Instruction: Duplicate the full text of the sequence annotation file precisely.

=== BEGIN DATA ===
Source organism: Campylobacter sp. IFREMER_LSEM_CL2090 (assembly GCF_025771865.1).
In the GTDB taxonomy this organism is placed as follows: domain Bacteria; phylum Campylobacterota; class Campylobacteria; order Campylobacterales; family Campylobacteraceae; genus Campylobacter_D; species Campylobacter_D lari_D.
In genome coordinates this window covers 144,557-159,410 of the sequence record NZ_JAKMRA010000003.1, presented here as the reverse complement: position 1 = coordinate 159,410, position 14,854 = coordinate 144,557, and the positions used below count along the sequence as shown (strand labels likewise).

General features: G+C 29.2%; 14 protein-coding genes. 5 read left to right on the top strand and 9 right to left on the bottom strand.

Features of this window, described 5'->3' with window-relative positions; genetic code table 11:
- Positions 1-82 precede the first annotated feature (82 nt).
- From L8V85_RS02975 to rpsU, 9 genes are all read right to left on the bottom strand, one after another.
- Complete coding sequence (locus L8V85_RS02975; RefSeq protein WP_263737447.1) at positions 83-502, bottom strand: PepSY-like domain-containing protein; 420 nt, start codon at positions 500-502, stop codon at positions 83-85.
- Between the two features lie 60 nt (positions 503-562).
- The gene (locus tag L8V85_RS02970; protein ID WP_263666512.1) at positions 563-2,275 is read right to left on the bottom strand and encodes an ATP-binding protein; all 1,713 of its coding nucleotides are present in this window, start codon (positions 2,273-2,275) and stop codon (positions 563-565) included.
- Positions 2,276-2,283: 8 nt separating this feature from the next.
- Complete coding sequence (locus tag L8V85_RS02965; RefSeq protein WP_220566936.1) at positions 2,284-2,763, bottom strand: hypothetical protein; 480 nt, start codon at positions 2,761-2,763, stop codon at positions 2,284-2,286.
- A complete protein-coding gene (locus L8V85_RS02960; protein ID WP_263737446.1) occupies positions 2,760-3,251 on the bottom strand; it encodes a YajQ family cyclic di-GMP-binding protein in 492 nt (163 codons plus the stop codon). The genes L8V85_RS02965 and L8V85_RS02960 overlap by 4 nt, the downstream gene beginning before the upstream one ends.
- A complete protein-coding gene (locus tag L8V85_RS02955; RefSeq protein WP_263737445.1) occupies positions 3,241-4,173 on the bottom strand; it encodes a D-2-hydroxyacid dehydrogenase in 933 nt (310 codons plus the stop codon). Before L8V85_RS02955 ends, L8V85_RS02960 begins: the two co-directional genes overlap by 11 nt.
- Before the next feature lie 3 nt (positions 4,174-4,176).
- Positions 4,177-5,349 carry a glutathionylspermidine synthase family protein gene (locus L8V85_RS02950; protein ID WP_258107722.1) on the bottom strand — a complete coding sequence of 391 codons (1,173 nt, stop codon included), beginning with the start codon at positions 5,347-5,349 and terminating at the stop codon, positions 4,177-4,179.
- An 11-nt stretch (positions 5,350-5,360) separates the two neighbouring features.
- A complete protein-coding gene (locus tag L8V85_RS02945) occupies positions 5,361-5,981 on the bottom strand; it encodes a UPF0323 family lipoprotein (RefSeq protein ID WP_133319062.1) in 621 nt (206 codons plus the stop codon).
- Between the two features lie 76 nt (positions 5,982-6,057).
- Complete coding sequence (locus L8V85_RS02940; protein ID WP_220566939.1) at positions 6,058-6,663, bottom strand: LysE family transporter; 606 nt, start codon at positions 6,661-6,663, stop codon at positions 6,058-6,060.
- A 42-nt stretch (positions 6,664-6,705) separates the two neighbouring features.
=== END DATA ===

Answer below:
Source organism: Campylobacter sp. IFREMER_LSEM_CL2090 (assembly GCF_025771865.1).
In the GTDB taxonomy this organism is placed as follows: domain Bacteria; phylum Campylobacterota; class Campylobacteria; order Campylobacterales; family Campylobacteraceae; genus Campylobacter_D; species Campylobacter_D lari_D.
In genome coordinates this window covers 144,557-159,410 of the sequence record NZ_JAKMRA010000003.1, presented here as the reverse complement: position 1 = coordinate 159,410, position 14,854 = coordinate 144,557, and the positions used below count along the sequence as shown (strand labels likewise).

General features: G+C 29.2%; 14 protein-coding genes. 5 read left to right on the top strand and 9 right to left on the bottom strand.

Features of this window, described 5'->3' with window-relative positions; genetic code table 11:
- Positions 1-82 precede the first annotated feature (82 nt).
- From L8V85_RS02975 to rpsU, 9 genes are all read right to left on the bottom strand, one after another.
- Complete coding sequence (locus L8V85_RS02975; RefSeq protein WP_263737447.1) at positions 83-502, bottom strand: PepSY-like domain-containing protein; 420 nt, start codon at positions 500-502, stop codon at positions 83-85.
- Between the two features lie 60 nt (positions 503-562).
- The gene (locus tag L8V85_RS02970; protein ID WP_263666512.1) at positions 563-2,275 is read right to left on the bottom strand and encodes an ATP-binding protein; all 1,713 of its coding nucleotides are present in this window, start codon (positions 2,273-2,275) and stop codon (positions 563-565) included.
- Positions 2,276-2,283: 8 nt separating this feature from the next.
- Complete coding sequence (locus tag L8V85_RS02965; RefSeq protein WP_220566936.1) at positions 2,284-2,763, bottom strand: hypothetical protein; 480 nt, start codon at positions 2,761-2,763, stop codon at positions 2,284-2,286.
- A complete protein-coding gene (locus L8V85_RS02960; protein ID WP_263737446.1) occupies positions 2,760-3,251 on the bottom strand; it encodes a YajQ family cyclic di-GMP-binding protein in 492 nt (163 codons plus the stop codon). The genes L8V85_RS02965 and L8V85_RS02960 overlap by 4 nt, the downstream gene beginning before the upstream one ends.
- A complete protein-coding gene (locus tag L8V85_RS02955; RefSeq protein WP_263737445.1) occupies positions 3,241-4,173 on the bottom strand; it encodes a D-2-hydroxyacid dehydrogenase in 933 nt (310 codons plus the stop codon). Before L8V85_RS02955 ends, L8V85_RS02960 begins: the two co-directional genes overlap by 11 nt.
- Before the next feature lie 3 nt (positions 4,174-4,176).
- Positions 4,177-5,349 carry a glutathionylspermidine synthase family protein gene (locus L8V85_RS02950; protein ID WP_258107722.1) on the bottom strand — a complete coding sequence of 391 codons (1,173 nt, stop codon included), beginning with the start codon at positions 5,347-5,349 and terminating at the stop codon, positions 4,177-4,179.
- An 11-nt stretch (positions 5,350-5,360) separates the two neighbouring features.
- A complete protein-coding gene (locus tag L8V85_RS02945) occupies positions 5,361-5,981 on the bottom strand; it encodes a UPF0323 family lipoprotein (RefSeq protein ID WP_133319062.1) in 621 nt (206 codons plus the stop codon).
- Between the two features lie 76 nt (positions 5,982-6,057).
- Complete coding sequence (locus L8V85_RS02940; protein ID WP_220566939.1) at positions 6,058-6,663, bottom strand: LysE family transporter; 606 nt, start codon at positions 6,661-6,663, stop codon at positions 6,058-6,060.
- A 42-nt stretch (positions 6,664-6,705) separates the two neighbouring features.